State of Montana Sanctions Prosper – Claims Unregistered Securities Schemes Defrauded Montana Investors
State Auditor Reaches Agreement with Prosper Marketplace Inc.Over Sales of Unregistered Securities
(Helena) State Auditor and Commissioner of Securities and Insurance Monica Lindeen today sanctioned a San Francisco company whose unregistered securities schemes defrauded nearly $400,000 from Montana investors.
Lindeen’s office signed a final Consent Agreement and Order with Prosper Marketplace, Inc., a San Francisco-based online “peer-to peer” lending service, to resolve matters relating to unregistered securities and securities fraud.
“My message is clear,” Lindeen said. “If you prey on Montana investors with unregistered securities schemes, or seek to profit from duping unsuspecting Montanans we will find you and we will punish you.”
Prosper has sold 4,479 notes to Montana residents for an aggregate investment of at least $396,510. Lindeen said the notes issued by Prosper are securities, but they were not properly registered for sale. All securities sold in Montana must be registered with the Montana State Auditor’s Office before they can be sold to the public.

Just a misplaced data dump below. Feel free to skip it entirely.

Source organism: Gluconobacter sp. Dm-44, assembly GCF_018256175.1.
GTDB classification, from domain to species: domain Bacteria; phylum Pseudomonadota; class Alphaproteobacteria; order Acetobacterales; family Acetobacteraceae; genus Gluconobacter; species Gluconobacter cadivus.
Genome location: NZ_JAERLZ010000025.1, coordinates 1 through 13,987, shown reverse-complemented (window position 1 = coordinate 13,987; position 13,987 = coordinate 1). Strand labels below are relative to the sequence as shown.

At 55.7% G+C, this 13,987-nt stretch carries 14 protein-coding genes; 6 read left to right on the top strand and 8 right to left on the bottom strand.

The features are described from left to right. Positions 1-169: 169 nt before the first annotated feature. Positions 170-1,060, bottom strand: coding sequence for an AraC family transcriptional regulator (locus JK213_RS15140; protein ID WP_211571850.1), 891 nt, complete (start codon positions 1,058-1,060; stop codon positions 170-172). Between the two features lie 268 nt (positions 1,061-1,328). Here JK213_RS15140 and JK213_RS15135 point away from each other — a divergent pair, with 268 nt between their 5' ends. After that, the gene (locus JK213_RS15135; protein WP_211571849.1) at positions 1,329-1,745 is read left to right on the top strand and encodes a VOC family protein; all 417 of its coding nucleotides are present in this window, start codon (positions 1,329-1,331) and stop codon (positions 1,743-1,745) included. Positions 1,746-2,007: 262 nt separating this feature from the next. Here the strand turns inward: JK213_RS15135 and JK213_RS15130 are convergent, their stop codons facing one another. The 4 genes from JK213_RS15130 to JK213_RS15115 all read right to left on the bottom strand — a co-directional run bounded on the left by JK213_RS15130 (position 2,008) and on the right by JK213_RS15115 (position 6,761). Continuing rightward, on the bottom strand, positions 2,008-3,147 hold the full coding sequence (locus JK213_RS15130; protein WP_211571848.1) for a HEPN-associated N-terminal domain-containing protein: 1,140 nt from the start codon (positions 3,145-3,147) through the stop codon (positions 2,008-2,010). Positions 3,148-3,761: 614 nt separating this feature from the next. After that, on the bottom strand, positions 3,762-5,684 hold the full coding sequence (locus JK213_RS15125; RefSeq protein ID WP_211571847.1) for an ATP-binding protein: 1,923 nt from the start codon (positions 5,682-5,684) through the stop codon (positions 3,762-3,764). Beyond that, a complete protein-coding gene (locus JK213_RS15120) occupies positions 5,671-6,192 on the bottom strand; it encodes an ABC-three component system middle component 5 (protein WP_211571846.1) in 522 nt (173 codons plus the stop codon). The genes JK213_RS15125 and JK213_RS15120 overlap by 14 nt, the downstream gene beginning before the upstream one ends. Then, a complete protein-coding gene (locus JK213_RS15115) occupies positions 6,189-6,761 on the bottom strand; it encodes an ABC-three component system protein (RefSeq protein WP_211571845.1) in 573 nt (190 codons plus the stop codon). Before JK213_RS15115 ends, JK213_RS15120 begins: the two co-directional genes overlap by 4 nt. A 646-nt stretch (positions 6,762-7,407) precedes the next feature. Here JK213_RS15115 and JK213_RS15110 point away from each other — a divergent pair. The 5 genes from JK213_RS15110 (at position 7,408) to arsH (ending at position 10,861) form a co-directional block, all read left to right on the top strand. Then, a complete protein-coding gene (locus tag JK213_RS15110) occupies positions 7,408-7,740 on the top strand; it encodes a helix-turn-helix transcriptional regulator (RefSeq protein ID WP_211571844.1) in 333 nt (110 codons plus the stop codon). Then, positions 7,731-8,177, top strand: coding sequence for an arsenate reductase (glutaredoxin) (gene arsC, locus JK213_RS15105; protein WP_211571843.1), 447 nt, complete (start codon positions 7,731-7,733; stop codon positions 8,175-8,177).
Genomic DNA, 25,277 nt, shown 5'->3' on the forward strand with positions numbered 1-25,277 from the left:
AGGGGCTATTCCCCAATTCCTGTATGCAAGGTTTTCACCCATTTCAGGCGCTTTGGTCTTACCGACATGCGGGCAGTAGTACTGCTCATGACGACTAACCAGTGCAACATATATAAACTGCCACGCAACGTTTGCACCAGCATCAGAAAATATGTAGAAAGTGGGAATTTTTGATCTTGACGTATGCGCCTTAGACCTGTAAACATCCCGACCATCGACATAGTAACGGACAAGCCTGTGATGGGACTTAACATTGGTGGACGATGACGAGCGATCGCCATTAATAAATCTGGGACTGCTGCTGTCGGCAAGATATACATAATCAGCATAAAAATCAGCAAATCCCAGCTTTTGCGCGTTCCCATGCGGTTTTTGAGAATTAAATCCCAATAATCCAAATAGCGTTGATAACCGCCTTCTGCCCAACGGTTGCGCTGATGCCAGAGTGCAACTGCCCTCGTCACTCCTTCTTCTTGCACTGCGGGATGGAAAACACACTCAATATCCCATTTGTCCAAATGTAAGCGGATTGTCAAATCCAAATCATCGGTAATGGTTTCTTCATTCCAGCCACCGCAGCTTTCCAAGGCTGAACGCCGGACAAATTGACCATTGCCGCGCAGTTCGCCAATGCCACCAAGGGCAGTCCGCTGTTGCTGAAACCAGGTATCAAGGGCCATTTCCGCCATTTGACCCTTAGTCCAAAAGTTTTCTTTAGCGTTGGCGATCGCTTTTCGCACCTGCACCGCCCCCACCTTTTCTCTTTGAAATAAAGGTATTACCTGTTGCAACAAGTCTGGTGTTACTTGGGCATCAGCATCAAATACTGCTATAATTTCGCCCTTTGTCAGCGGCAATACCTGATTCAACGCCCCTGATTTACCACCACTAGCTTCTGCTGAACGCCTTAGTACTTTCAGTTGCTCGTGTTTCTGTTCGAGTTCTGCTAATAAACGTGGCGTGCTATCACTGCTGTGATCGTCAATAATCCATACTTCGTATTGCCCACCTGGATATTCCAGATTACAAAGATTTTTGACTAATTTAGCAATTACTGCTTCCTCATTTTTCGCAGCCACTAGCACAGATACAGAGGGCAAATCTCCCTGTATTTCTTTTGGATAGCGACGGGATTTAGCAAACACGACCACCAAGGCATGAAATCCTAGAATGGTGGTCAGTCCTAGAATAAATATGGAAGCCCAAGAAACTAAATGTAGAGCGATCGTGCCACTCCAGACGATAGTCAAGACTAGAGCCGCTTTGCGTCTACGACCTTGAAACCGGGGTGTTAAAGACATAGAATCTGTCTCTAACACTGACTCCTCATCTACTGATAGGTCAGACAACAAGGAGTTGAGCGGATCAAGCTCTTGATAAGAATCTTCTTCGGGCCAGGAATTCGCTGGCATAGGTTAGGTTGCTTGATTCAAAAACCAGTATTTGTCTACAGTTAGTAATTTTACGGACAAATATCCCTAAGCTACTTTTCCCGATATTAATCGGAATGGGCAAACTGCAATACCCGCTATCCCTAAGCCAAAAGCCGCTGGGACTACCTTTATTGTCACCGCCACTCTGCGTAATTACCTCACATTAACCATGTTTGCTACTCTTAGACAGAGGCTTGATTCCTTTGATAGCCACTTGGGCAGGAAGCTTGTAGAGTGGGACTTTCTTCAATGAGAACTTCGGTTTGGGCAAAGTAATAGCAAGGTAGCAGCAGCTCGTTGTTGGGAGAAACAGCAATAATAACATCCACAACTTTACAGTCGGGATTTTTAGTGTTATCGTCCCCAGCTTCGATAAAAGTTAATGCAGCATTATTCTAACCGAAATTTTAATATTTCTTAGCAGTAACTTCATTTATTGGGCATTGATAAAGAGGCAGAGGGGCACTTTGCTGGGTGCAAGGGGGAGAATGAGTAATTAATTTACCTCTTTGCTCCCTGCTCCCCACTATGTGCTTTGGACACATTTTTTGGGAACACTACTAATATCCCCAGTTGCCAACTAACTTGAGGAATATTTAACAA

During the investigation of Prosper, it was determined that the firm also failed to provide investors with necessary information, such as its financial statements.
Under terms of the settlement, Prosper agreed not to offer or sell any securities until it is in compliance with Montana’s securities registration laws. The order also requires Prosper to pay a fine of $2,214, representing Montana’s pro-rata share of a $1 million settlement negotiated by a multistate working group of state regulators formed by the North American Securities Administrators Association (NASAA).
Prosper provides a private online lending “marketplace” that allows prospective borrowers and lenders to find one another. Through its website, Prosper conducts an electronic auction to fund unsecured promissory notes. The website features a list of potential loans and investors bid against each other to finance the loans. Funds from the lowest bidders are pooled together to fund the loans. Prosper issues notes to those lenders funding the loans and services that note.
Several states had been investigating Prosper’s activity last year and were considering or preparing enforcement actions. In mid-October 2008, Prosper stopped issuing new loans and accepting new investors while it sought registration with the U.S. Securities and Exchange Commission.
From February 2006 to mid-October 2008, Prosper had offered and sold promissory notes with fixed annual interest rates ranging from 7 percent to 36 percent, amortized over a three-year term with equal monthly payments. As of September 29, 2008, Prosper’s website reported that it had 810,000 members and $175 million in loans funded.